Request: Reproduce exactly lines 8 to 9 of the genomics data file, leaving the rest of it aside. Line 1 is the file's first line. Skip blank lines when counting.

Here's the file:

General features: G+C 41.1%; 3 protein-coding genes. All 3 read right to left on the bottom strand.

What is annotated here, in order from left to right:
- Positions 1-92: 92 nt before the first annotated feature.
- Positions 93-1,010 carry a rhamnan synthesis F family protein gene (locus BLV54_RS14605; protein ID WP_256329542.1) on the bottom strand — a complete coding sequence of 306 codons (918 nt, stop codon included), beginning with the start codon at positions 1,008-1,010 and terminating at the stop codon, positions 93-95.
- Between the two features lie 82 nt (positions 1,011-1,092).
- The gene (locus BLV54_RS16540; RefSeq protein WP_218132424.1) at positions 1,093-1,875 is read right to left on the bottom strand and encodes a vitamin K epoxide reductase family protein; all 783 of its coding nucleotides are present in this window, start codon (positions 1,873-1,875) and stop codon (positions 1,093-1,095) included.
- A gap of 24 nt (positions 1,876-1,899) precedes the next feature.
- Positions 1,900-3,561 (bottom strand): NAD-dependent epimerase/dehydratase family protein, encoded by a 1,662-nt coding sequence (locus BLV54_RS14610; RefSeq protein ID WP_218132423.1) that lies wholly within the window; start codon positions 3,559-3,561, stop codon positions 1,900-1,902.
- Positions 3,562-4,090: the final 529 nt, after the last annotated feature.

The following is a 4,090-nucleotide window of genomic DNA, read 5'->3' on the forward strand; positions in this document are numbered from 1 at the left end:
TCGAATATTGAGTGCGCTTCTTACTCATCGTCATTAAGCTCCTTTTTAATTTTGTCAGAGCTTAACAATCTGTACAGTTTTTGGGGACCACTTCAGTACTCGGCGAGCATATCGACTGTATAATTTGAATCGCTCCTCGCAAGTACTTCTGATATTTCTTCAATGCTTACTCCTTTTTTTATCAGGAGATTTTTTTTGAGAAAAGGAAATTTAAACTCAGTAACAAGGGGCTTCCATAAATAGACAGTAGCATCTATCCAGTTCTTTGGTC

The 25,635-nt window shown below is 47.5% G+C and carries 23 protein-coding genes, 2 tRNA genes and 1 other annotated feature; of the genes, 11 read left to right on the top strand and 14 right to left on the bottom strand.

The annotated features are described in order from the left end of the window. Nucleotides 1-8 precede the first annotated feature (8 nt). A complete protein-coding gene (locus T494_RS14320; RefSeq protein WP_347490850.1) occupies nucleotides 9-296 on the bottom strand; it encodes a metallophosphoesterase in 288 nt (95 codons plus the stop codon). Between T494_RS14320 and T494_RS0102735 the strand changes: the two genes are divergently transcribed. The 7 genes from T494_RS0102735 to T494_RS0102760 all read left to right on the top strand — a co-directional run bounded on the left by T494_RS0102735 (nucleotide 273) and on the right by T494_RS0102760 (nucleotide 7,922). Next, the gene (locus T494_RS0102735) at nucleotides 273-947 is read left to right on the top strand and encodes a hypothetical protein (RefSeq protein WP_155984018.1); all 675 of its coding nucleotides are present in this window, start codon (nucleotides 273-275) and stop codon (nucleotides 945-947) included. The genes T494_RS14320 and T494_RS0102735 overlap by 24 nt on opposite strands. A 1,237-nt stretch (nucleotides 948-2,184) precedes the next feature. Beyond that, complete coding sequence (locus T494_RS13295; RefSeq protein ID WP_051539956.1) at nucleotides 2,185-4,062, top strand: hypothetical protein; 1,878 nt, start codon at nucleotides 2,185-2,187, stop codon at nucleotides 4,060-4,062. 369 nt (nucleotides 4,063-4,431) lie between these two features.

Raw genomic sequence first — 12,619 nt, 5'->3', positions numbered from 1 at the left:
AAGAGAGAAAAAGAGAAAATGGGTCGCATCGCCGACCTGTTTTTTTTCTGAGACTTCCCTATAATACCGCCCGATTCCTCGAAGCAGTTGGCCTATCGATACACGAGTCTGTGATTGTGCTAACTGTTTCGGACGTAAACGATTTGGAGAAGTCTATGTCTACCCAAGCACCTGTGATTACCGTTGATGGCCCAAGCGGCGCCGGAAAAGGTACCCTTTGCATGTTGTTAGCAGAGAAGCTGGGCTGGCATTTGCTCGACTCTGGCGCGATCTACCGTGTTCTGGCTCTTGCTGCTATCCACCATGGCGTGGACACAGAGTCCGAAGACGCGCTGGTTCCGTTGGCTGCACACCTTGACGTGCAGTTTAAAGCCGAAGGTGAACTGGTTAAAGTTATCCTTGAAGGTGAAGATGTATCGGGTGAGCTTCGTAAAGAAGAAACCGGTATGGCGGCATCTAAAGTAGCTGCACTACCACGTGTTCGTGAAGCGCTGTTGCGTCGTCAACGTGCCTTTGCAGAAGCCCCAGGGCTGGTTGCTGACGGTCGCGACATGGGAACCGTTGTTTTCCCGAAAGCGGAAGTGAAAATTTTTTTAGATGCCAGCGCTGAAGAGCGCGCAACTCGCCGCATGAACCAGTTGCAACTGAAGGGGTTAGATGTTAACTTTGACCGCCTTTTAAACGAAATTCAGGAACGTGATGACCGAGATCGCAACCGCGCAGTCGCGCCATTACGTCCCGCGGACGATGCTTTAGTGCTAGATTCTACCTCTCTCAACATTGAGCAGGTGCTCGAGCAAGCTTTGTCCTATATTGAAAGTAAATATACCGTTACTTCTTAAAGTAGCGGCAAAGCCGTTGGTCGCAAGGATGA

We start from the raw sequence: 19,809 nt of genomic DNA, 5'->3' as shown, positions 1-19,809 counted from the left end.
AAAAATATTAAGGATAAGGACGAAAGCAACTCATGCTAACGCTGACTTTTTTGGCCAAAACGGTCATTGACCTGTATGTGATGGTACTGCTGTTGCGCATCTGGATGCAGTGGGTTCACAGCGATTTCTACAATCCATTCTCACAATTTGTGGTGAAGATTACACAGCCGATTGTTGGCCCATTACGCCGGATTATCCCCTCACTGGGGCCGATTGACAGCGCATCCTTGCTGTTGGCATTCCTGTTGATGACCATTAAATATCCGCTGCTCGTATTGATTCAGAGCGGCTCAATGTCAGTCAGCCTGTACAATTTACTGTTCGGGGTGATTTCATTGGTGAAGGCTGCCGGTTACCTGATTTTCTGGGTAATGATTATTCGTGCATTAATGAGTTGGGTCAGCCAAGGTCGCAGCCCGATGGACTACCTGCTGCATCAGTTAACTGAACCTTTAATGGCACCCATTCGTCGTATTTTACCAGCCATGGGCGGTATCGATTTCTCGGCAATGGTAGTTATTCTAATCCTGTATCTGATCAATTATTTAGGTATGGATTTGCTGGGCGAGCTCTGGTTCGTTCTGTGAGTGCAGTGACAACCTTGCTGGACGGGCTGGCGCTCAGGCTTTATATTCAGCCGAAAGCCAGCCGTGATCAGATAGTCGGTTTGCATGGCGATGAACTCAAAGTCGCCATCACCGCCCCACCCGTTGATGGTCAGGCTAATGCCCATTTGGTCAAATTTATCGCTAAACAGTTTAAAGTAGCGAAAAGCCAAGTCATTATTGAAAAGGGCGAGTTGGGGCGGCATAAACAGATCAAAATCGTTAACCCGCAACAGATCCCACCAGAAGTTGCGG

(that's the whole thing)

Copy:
- Positions 1,900-3,561 (bottom strand): NAD-dependent epimerase/dehydratase family protein, encoded by a 1,662-nt coding sequence (locus BLV54_RS14610; RefSeq protein ID WP_218132423.1) that lies wholly within the window; start codon positions 3,559-3,561, stop codon positions 1,900-1,902.
- Positions 3,562-4,090: the final 529 nt, after the last annotated feature.